Updates from April, 2011 Toggle Comment Threads | Keyboard Shortcuts

  • richardmitnick 10:43 PM on April 15, 2011 Permalink | Reply
    Tags: , , , , , , , , , , , , , , , , , , , , ,   

    My Music Sources 

    These are my sources for music and information. If you have any suggestions for me, I would appreciate seeing them in Comments.

    All About Jazz – For all of the news of the Jazz world

    http://www.allaboutjazz.com/

    American Mavericks – A history of serious music in America from Minnesota Public Radio

    http://www.musicmavericks.org/

    American Composers Forum – Fostering artistic and professional development

    http://www.composersforum.org/

    Bang On A Can – At the heart of the Downtown New York New Music scene

    https://www.bangonacan.org/

    Blue Note Records – an iconic Jazz label still putting out great recordings

    http://www.bluenote.com/

    Cantaloupe Music – the recording arm of Bang On a Can

    http://www.cantaloupemusic.com/

    Classical Discoveries – Marvin Rosen’s Wednesday survey of great new music and the avantgarde on WPRB, Princeton, NJ

    http://classicaldiscoveries.org/

    Cuneiform Records – great taste in new music

    http://www.cuneiformrecords.com/

    ECM – possibly the finest recording company in the world

    http://www.ecmrecords.com

    The GreeneSpace, the live presentation space of New York Public Radio with programming from WNYC, WQXR, and Q2

    http://www.wnyc.org/thegreenespace/

    Hearts of Space – Stephen Hill’s great weekly mix of music for relaxation, contemplation, mediation, and…
    This is a paid service.

    http://www.hos.com

    Innova – creating an environment for new compostion and musical maturation.
    The recording arm of American Composers Forum

    http://innova.mu

    Live365 – niche audio streaming – any genre or sub-genre you want. This is a paid service.

    http://www.live365.com

    New Amsterdam Records – “…a non-profit-model record label and artists’ service organization that supports the public’s engagement with new music by composers and performers whose work grows from the fertile ground between genres….”

    https://www.newamsterdamrecords.com

    NPR/music – Jazz, Classical, interviews, news, concerts, “first listens”, artist profiles

    http://www.npr.org/music

    Q2 on the internet, “for the new music we crave” the home of New Music

    http://www.wqxr.org/q2

    WBGO bringing Jazz from Newark, NJ to the world

    http://www.wbgo.org

    WNYC – the home of John Schaefer’s Soundcheck and New Sounds programs

    http://www.wnyc.org

    WPRB, Community Radio, Princeton, NJ
    For the most serious presentation of Classical music and the most erudite presentations of Jazz

    http://www.wprb.com

    Advertisements
     
  • richardmitnick 4:22 PM on October 23, 2010 Permalink | Reply
    Tags:   

    From HypeBot, via AAJ 

    All About Jazz strikes again, bringing us a discussion of the plight of the music industry from Hypebot. Forgive me, you will need to get the link from the AAJ link above. The Hypebot link is so long I do not trust myself to copy and paste it in here.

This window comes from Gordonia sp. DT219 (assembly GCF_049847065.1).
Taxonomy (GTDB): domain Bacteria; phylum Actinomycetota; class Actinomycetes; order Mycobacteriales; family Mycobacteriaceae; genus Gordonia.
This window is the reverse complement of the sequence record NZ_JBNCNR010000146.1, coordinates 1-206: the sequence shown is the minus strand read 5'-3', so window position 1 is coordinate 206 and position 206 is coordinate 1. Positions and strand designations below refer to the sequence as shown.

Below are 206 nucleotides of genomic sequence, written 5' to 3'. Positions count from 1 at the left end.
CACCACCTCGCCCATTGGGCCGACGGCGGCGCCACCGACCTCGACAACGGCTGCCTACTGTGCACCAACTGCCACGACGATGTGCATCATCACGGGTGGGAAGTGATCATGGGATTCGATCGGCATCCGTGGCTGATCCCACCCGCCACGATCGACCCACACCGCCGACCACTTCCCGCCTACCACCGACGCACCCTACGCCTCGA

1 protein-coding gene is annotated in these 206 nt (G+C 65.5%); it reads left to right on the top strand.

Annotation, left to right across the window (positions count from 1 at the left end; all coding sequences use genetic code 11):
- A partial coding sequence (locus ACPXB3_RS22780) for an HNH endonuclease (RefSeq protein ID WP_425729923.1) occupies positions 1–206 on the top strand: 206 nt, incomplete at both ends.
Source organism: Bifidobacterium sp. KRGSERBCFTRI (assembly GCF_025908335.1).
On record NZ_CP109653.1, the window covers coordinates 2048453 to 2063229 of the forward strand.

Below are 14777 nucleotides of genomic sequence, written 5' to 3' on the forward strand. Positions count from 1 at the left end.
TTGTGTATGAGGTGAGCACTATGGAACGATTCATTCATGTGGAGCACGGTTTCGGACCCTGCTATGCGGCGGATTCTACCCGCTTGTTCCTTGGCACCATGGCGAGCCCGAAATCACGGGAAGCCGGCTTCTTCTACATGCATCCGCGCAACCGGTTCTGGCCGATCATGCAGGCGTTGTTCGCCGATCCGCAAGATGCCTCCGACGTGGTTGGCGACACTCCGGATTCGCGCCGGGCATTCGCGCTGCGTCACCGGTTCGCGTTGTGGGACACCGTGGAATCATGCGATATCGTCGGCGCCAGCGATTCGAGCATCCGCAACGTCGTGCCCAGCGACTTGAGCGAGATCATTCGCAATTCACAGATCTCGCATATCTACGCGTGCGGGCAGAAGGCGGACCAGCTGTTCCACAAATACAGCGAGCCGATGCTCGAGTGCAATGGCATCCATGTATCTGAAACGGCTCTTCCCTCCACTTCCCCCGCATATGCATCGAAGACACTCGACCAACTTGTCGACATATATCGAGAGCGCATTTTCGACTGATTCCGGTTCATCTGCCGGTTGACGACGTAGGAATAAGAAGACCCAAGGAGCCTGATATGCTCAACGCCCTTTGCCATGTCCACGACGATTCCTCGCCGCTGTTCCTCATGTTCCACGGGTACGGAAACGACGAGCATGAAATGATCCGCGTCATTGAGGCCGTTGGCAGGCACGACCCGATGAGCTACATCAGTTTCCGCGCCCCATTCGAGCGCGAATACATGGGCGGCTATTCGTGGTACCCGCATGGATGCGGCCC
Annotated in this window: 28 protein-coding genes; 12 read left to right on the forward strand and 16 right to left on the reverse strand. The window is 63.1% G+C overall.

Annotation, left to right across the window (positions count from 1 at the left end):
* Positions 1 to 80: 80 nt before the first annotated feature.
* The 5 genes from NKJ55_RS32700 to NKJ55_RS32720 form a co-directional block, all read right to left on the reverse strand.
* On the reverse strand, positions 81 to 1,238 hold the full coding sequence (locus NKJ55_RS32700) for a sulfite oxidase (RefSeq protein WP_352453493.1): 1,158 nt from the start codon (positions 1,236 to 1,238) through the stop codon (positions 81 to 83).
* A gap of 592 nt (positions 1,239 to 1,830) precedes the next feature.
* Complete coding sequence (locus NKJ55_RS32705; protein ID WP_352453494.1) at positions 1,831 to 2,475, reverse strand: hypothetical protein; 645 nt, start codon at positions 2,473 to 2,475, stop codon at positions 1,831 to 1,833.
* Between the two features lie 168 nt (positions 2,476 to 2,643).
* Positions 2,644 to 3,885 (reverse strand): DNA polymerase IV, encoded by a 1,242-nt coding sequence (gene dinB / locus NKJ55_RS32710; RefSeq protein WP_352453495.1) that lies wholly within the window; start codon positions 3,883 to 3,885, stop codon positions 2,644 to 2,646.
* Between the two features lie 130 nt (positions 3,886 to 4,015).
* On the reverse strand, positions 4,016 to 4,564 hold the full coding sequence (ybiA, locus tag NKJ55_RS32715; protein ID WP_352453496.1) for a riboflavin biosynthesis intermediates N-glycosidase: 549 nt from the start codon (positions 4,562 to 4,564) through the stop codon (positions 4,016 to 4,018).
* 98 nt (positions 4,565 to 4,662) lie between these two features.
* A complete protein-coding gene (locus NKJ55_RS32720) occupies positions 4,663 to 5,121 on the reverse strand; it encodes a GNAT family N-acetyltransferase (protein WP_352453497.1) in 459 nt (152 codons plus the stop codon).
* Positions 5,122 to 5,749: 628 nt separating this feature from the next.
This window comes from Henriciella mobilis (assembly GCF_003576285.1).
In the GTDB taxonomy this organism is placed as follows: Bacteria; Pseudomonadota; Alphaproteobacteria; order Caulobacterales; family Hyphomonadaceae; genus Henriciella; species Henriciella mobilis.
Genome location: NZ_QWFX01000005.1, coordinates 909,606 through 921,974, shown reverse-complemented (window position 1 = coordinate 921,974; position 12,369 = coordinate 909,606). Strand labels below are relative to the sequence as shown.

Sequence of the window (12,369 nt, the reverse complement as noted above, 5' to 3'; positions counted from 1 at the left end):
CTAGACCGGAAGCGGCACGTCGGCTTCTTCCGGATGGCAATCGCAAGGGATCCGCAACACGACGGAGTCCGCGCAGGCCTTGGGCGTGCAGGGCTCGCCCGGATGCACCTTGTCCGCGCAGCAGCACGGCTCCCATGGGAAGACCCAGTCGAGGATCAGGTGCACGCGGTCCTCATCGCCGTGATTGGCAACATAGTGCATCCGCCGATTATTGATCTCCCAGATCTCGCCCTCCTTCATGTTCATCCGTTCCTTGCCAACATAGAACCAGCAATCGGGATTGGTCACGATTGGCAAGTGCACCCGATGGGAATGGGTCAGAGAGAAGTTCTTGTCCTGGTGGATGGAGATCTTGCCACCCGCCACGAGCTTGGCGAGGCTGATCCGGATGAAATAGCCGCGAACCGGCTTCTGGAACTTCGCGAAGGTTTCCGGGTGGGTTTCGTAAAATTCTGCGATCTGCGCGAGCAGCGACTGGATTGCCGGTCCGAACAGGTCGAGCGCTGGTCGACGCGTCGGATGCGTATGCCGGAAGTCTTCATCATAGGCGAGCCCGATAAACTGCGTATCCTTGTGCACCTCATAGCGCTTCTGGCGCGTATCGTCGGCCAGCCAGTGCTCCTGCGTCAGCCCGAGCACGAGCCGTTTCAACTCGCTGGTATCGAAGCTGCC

So, I am going to tease you with just a bit of AAJ’s tease:

    This syndicated blog entry appears courtesy of HypeBot.
    Copyright © 2010. All rights reserved.

    This guest post is by Charlotta Hedman (@fjoms), a journalist who blogs for the Music 4.5 project, a series of events for the tech and music industries.

    Copyright is confusing. Is it working, isn’t it working and if it isn’t working, what should be done about it? We decided that the best way to make some sense of this complicated and often vicious debate was to ask experts and commentators what they think. Here are their answers. ”


    At the end of the Hypebot piece, if you wish, you can see my comment.

     
  • richardmitnick 12:48 PM on October 6, 2010 Permalink | Reply
    Tags:   

    Alex Ross on John Cage 

    The October 4, 2010 issue of the The New Yorker has a wonderful piece by Alex Ross on John Cage. Whether or not one enjoys John Cage, everyone interested in Music should read this article. If I could, I would reproduce it here. Unfortunately, I cannot. The material is of course protected by copyright. There is an abstract on line.

    I recommend that anyone interested try to find a copy of the magazine. Maybe a friend has it, maybe the local library. Maybe someone from The New Yorker or Mr Ross would come here and give me permission to reproduce it.
    ar
    Alex Ross

     
  • richardmitnick 8:32 PM on October 2, 2010 Permalink | Reply
    Tags: ,   

    Must Reads for a Jazz Listener 

    If you are serious Jazz listener, these web strivers are must reading. If you know of others – and there must be others – please tell me about them.

    Howard Mandel’s Jazz Beyond Jazz Howard is a very thoughtful writer. I have learned a lot from him.
    hm
    Howard Mandel

    Peter Hum’s Jazzblog.ca Peter sits up there in the ice and snow and knows everything going on in NYC. How does he do that?

    All About Jazz This is an amazing news center. Long and thorough articles on all sorts of subjects.
    All About Jazz also is the home of the Jazz Bulletin Board, a very rich source of information and “conversation” about Jazz.

    JazzCorner This is a hugely important forum, especially on artists performing.
    jc

    Bebopified Pamela’s sub heading is “live jazz mostly in Minneapolis-St. Paul”. Don’t believe it. She seems to get around the country pretty well.
    p

    Jazz Profiles Written by Steve Cerra. This is a fabulous blog.
    ss

    Josh Jackson’s The Checkout. Josh is the special projects person at WBGO, Jazz 88, Newark, NJ
    jj

    So, I am not doing more here than give links to these very useful sources on the Jazz world. please check them out for yourself. And, if you know of any other good spots, please let me know about them.

     
  • richardmitnick 8:25 AM on September 19, 2010 Permalink | Reply
    Tags: ,   

    Miles on AAJ 

    If you are not reading All About Jazz, you should be. Here is an example.

    Book Review: The Autobiography… Two Decades Later

    image 1

    Here is the first paragraph of this excellent review.